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State issues disaster declaration that includes Sangamon, Morgan counties

Storm uproots near Lake Springfield.
Randy Eccles
Storm uproots near Lake Springfield.

Governor JB Pritzker has issued a Disaster Proclamation based on the severe weather recent severe weather that impacted Springfield and other areas in recent days.

The National Weather Service determined a derecho, which included five tornadoes and straight-line winds, occurred June 29 in central Illinois and left a large number of power outages, downed trees and other damage. Springfield was able to completely power restoration this week.

Along with Sangamon and Morgan counties, the declaration includes Coles, Cook, Edgar, Hancock, McDonough and Washington due to storms that occurred through July 4.

The proclamation allows local entities increased access to state resources and emergency personnel who can assist in response and recovery efforts.

Springfield is among those planning to seek federal disaster relief through FEMA.

“Many Illinois communities suffered extensive damages due to last week’s torrential rain and severe weather,” said Governor JB Pritzker. “To support those impacted across the state, I have signed a disaster proclamation to mobilize every available resource, accelerating the recovery process and providing relief for our residents. I want to thank IEMA-OHS for their ongoing coordination.”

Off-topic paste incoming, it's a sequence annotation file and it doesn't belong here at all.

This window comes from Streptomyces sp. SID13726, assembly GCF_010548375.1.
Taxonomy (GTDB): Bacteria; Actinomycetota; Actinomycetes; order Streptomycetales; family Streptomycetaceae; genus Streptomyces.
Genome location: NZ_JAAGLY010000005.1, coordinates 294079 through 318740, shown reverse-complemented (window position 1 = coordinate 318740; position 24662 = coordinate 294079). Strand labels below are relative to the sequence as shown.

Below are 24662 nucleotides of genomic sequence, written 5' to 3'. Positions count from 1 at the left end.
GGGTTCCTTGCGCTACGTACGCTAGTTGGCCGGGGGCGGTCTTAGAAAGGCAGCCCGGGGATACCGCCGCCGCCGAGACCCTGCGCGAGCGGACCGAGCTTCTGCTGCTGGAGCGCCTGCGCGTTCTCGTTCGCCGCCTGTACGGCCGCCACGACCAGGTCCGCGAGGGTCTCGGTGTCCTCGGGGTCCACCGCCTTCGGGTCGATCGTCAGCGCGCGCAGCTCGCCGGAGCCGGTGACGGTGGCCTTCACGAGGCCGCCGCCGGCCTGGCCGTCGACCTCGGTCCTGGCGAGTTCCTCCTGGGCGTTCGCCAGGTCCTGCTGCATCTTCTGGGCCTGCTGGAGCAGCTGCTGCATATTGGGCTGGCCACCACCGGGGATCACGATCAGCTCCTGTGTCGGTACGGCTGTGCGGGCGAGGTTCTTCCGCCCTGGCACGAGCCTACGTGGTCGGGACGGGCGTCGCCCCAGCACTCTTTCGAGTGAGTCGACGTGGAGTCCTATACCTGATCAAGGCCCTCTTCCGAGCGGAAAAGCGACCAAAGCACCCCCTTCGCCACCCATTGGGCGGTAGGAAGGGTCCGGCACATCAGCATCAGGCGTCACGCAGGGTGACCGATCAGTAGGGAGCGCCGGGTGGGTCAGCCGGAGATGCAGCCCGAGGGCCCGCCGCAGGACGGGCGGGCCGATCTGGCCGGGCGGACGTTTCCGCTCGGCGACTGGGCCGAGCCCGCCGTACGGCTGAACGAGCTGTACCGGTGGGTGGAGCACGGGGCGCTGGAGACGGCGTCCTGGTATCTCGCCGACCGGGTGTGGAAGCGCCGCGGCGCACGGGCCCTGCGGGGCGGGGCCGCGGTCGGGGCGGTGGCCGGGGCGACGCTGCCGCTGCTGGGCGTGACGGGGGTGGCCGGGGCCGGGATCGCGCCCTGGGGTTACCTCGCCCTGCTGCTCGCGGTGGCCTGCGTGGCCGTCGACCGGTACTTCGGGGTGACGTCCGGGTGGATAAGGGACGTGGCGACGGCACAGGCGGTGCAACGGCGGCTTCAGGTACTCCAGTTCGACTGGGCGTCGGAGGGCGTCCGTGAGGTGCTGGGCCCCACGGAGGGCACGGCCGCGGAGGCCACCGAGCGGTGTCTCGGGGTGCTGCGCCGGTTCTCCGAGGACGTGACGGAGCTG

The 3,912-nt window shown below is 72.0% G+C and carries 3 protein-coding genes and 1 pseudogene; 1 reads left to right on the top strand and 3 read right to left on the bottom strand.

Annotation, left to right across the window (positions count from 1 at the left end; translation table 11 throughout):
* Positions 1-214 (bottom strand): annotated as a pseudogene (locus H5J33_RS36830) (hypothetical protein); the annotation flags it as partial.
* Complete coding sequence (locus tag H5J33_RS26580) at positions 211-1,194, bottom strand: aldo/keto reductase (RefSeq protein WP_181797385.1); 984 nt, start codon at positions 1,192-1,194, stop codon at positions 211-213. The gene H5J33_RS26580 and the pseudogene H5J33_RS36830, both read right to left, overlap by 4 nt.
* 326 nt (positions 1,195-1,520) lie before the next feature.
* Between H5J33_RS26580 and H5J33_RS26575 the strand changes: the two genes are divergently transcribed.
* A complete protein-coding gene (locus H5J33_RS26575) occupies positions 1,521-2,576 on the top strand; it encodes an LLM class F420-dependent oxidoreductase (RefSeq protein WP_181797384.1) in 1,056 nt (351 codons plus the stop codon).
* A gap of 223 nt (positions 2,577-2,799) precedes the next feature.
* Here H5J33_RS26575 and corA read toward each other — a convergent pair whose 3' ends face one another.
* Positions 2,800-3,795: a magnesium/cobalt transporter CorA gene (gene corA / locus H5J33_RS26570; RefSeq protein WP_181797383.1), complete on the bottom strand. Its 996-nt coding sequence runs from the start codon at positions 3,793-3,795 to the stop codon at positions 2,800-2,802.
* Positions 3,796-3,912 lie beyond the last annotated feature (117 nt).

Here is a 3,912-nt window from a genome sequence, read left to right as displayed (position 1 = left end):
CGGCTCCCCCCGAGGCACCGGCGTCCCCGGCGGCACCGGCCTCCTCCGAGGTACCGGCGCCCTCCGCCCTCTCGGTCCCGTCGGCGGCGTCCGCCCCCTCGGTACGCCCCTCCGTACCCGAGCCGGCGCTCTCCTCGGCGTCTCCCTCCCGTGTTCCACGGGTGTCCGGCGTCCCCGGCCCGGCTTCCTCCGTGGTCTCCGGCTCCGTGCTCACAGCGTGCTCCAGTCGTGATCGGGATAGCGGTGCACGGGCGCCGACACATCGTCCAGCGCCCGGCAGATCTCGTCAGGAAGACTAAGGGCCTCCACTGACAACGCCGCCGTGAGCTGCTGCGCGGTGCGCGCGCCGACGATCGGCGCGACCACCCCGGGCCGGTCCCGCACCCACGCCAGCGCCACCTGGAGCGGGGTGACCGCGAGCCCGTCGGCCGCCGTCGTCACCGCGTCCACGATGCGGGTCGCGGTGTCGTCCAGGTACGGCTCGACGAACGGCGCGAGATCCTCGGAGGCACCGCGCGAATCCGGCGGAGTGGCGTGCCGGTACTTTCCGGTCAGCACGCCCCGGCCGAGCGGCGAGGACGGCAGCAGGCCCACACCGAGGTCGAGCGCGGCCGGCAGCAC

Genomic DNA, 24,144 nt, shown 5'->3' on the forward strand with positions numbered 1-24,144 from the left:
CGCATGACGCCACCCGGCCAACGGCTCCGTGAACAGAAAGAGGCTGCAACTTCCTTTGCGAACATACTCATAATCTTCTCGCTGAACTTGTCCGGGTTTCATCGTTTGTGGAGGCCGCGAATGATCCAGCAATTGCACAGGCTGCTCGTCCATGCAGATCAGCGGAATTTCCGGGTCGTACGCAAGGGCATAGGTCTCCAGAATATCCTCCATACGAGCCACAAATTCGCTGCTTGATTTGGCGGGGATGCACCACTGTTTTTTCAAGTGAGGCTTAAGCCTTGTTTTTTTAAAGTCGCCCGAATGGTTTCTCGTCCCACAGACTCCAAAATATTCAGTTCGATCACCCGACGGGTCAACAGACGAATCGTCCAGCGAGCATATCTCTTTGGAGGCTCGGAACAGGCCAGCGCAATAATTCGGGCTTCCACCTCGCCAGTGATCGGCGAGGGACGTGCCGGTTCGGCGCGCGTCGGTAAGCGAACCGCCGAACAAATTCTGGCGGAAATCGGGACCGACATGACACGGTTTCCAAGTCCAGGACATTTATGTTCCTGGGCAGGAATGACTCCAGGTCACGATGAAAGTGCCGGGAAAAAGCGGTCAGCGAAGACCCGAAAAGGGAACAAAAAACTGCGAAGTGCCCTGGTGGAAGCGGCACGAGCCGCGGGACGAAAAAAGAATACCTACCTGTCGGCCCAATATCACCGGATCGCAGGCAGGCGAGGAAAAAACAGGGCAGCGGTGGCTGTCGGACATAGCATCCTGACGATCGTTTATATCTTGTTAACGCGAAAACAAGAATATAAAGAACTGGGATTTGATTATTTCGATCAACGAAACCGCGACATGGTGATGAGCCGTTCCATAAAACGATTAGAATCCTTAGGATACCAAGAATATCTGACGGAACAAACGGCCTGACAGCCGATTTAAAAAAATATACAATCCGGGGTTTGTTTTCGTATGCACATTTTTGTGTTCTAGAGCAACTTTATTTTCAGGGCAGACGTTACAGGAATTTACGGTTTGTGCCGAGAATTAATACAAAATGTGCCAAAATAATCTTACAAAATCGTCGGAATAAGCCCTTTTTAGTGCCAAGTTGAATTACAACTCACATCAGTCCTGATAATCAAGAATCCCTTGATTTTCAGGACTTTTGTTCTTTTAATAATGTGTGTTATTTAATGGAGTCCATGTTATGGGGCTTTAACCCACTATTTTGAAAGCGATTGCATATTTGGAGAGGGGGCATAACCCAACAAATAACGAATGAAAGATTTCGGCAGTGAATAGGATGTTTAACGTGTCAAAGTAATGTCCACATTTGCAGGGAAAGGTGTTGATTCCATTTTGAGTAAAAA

“County Emergency Management Agencies are assessing the damages with our Recovery Division on the ground in each of the affected communities continuing to evaluate the situation,” said Illinois Emergency Management Agency and Office of Homeland Security (IEMA-OHS) Director Alicia Tate-Nadeau.

Based on reports received by the IEMA-OHS, local resources and capabilities in the communities hit by these storms have been exhausted, and State resources are needed to respond to and recover from the effects of the severe storms.

The disaster proclamation goes into effect immediately.

The derecho in central Illinois resulted in large debris fields, affecting homeowners, businesses, utilities, and local governments. The storms also caused disruptions to transportation due to flash flooding and debris on the roadways.

On July 2nd, additional severe storms dropped significant rainfall, including localized totals of upwards of eight inches of water in a short period of time, causing flash flooding in and around the Chicago area. The storms also downed numerous trees and caused widespread power outages in northern Illinois.

Additionally, the high heat and humidity necessitated the opening of shelters and other public places to protect Illinoisans from heat-related injuries.

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